Here are some recent headlines you may have seen about the stock market:

  • "Stocks Jump After Strong Economic Data"
  • "Stocks Struggle Out of the Gate"
  • "Stocks Shrug Off Rout"
  • "Stocks Do Not Mean to Eat Each Other, but the Females Accidentally Bite Bits Off the Males During Mating"

OK, so that last one is from an ABC News report about giant squids. But we investors often discuss stocks as if they're living creatures -- as if they can jump, struggle, shrug, and bite all on their own. We study their behavior, like Jane Goodall living among chimpanzees in Tanzania, hoping to discern what gets them to grow and reproduce.

But stocks are just pieces of paper (or, more often, entries in a computer) that have little inherent worth. They're human inventions that have value only to the extent that more humans want to buy them than want to sell them.

Or are they that simple?

Let's take a look at the true nature of stocks, and the care and feeding they require so that your portfolio will survive.

What moves the market?
If you own equities, ask yourself this question: Why should stocks rise?

For many investors, the answer may be that earnings rise, so stocks should rise, too. But that correlation can be pretty weak. Check out the earnings-per-share (EPS) growth of the following companies in 2006, compared with how their stocks performed:


2006 EPS Growth*

2006 Stock Total Return**




Wells Fargo (NYSE:WFC)






Kraft (NYSE:KFT)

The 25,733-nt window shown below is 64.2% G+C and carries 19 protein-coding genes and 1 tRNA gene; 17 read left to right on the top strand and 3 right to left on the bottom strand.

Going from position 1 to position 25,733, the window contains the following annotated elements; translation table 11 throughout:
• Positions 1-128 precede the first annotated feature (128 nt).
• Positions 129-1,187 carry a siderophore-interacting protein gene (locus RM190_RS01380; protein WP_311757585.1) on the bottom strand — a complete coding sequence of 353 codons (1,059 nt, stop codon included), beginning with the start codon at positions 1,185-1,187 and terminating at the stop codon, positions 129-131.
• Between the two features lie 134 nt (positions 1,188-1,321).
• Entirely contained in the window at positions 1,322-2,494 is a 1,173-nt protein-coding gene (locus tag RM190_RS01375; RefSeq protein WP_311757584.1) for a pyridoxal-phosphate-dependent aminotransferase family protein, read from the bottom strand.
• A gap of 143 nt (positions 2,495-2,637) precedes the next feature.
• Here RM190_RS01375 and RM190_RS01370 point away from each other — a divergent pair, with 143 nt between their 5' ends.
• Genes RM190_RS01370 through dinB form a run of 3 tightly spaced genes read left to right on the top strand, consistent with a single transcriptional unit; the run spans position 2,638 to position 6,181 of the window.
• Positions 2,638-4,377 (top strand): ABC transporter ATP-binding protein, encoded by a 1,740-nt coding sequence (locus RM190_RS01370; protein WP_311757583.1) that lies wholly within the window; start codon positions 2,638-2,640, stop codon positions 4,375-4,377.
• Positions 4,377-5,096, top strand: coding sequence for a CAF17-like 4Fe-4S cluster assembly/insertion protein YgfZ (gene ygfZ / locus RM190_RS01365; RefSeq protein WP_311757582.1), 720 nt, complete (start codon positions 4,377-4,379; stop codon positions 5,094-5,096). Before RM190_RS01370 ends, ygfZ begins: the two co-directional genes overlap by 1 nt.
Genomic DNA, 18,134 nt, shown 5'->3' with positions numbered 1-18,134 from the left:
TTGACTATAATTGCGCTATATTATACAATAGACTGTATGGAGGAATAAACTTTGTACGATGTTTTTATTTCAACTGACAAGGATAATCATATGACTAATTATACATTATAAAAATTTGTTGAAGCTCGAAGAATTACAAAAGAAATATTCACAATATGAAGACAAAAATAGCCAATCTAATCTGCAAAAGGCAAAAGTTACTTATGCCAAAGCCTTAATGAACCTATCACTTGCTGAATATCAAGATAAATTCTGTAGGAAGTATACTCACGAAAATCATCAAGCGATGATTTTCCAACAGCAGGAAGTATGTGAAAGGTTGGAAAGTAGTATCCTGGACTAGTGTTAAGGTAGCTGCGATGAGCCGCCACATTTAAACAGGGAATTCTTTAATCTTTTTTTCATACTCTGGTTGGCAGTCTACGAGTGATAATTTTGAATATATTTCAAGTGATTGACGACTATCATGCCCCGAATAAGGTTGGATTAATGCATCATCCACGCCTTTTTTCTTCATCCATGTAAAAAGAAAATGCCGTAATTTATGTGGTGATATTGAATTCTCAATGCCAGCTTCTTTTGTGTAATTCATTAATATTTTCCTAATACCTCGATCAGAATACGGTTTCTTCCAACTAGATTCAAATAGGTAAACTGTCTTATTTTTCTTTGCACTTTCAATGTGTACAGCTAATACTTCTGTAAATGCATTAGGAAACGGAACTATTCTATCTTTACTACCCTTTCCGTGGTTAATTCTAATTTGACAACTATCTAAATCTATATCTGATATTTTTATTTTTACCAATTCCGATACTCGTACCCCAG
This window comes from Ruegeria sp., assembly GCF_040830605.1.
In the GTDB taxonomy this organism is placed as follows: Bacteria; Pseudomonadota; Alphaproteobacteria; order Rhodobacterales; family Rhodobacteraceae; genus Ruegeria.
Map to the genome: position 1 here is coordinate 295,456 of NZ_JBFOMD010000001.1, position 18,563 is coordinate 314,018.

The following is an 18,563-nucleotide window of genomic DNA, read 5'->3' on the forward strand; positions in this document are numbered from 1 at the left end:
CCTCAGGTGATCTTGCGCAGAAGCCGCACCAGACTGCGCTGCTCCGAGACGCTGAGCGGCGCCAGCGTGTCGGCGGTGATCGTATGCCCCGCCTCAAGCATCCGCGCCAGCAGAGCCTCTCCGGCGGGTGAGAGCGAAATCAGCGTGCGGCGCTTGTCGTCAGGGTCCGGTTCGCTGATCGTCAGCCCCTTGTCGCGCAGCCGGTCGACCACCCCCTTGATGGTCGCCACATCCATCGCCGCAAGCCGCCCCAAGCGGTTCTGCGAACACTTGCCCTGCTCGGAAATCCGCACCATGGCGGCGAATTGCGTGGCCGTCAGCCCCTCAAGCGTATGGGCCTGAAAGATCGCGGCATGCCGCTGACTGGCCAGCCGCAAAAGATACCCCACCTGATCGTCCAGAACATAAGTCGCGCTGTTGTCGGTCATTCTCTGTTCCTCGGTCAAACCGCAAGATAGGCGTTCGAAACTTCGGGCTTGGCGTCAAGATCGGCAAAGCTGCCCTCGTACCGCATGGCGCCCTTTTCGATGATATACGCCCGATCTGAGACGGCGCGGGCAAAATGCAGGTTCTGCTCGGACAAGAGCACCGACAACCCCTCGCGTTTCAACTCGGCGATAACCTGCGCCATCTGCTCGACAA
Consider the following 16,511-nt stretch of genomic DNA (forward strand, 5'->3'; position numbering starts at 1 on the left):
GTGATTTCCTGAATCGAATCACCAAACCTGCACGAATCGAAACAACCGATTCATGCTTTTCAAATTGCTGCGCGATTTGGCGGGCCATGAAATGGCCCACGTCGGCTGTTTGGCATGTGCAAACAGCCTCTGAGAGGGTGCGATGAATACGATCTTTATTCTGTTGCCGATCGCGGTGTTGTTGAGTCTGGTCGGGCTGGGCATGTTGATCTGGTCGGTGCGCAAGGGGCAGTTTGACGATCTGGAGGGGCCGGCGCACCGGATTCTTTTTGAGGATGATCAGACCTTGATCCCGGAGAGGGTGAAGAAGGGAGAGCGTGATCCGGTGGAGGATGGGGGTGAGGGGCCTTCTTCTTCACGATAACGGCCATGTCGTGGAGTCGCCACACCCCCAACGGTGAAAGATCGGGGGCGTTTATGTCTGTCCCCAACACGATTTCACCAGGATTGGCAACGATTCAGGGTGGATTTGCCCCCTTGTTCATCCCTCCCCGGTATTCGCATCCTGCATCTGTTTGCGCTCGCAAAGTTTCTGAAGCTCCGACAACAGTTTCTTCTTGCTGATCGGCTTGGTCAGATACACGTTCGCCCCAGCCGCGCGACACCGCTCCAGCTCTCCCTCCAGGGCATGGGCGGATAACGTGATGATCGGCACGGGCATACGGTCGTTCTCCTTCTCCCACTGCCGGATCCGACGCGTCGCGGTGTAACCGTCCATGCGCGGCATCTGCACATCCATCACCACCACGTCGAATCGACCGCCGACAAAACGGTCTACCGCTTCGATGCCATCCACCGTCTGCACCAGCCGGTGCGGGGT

Sonus Networks (NASDAQ:SONS)



*Source: Capital IQ, a division of Standard & Poor's (diluted EPS excluding special items). **Source: Morningstar.

Now, you might say that one year is too short of a time period to measure -- and you'd be right. But stretching out the time frame may not be a guarantee of investment success. In 1999, Warren Buffett wrote an article for Fortune magazine that discussed the overall stock market. He pointed out the level of the Dow Jones Industrial Average at two points over a 17-year period:

  • Dec. 31, 1964: 874.12
  • Dec. 31, 1981: 875.00

Buffett followed by writing: "Now I'm known as a long-term investor and a patient guy, but that is not my idea of a big move." From 1964 to 1981, the GDP rose 400% and revenues from companies in the Fortune 500 rose 500%, yet the price of the Dow was flat.

"Stock prices is people!"
Stocks aren't made of recycled people (unlike the food in the 1973 movie Soylent Green), but the prices are determined by human beings. After all, stocks trade on a market -- a place where buyers meet sellers and agree on a price for whatever's being sold. Pull the curtain back from any movement in a stock's price, and you'll find two people -- whether they're individual investors or representatives of an institution -- agreeing to a transaction.

If all that is true, is an investment in the stock market today solely a hope that the masses will bid up your shares? Have you gotten a load of the masses lately? Do you really want to bet your retirement on them?